Look for <image src=”ab2md3m… in the HTML and change the value of the src property to the URL of the image. Your src should look like <image src=”https://url/to/your/image.png&#8221; />.

That’s it!

I hope this little trick works for you. Alternatively, you could find a WYSIWYG editor somewhere and format your email and then copy/paste that HTML as well. I find, that since the email was made in Outlook, its source is very Outlook friendly.

28 thoughts on “Sending a beautifully formatted email from Power Automate (Flow)

Add yours

  1. This was amazing and beautiful. How do I clean up the brackets from the form field?

    RESPONSE DATE: 11/26/2018 8:34:14 AM
    CONTACTED BY: Justin Jones
    MARKETING SOURCE: [“Sidewalk sign”]
    PREVIOUS CONTACT HISTORY: Nope, this is our first encounter.


  2. This worked great for me…I can see a beautiful logo in my flow generate email, however, others only see the alt text and box with a red x. I cannot find anything online to help me figure out why I can see it, but others cannot. Also how do I find the anonymous visitors URL?


    1. Where is the logo image stored? If it’s in SP, then the user would have to authenticate against SharePoint and then they can see it. Email client, like Outlook, won’t prompt for authentication.


  3. This is great!
    I used to make a better looking table in the email sent from flow.
    However, I have a problem that my auto-signature (which normally is in a table with no borders) also gets the style of the table, which I do not want.
    How can I end the style of the content that comes from flow, so my autosignature keeps its original style?

    Liked by 1 person

  4. This is a great tip. Previously I was creating Word templates, populating them, converting them to PDFs and then sending them via e-mail. This cuts out all those steps. Thanks so much!!!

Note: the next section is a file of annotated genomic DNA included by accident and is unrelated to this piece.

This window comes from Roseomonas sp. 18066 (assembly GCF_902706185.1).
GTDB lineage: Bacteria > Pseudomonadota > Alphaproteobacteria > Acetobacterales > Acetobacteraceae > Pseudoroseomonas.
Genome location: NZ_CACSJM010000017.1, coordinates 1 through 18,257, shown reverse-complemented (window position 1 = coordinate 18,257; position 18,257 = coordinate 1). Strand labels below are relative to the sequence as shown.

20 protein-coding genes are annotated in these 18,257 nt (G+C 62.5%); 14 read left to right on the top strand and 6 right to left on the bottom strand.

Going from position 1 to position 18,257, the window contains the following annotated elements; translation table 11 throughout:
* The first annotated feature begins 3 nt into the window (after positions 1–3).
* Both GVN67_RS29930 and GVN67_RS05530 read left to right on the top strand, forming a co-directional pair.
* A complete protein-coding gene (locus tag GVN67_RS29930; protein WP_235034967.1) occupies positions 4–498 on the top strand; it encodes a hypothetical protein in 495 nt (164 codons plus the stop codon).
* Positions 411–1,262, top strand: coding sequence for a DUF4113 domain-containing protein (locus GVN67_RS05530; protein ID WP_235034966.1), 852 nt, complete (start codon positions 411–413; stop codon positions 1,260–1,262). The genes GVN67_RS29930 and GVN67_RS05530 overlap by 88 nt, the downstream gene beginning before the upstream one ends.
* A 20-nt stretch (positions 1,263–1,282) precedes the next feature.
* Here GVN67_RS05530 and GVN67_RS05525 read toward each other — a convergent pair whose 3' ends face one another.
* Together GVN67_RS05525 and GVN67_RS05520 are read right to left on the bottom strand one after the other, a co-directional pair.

1. Yes! You can’t. ;)

      Emails cant use an authenticated source for images. Maybe if you did an anonymous link to OneDrive, that may work. I find I have to put the images into a public location like my blog or git. Sorry I wish there was a better story.


  5. This is an excellent and very helpful walk-through! I’m a bit unfamiliar with HTML, so the one thing I think would be great to know is how to get those image URLs if they are saved to your computer instead of finding them on the internet. Thanks so much!


    1. You won’t be able to get the image URLs until they’re saved on the internet somewhere. Can’t use them locally :(
      However, if you’re using DropBox or OneDrive, something similar, you can throw them up there and get the anonymous link to them, that _should_ work fine.


  6. How do you turn OFF html formatting inside the Flow editor? I turned it on, but now I can’t get back to the regular text editing tools?


  7. Everything worked great, except for inserting images. The instructions about changing the value of the src property to the URL of the image are not clear.


    1. I updated the text a little, but unsure what’s not clear about it. What part are you struggling with? If you’d like, you can email me at david.lozzi at and we can discuss further. Thanks!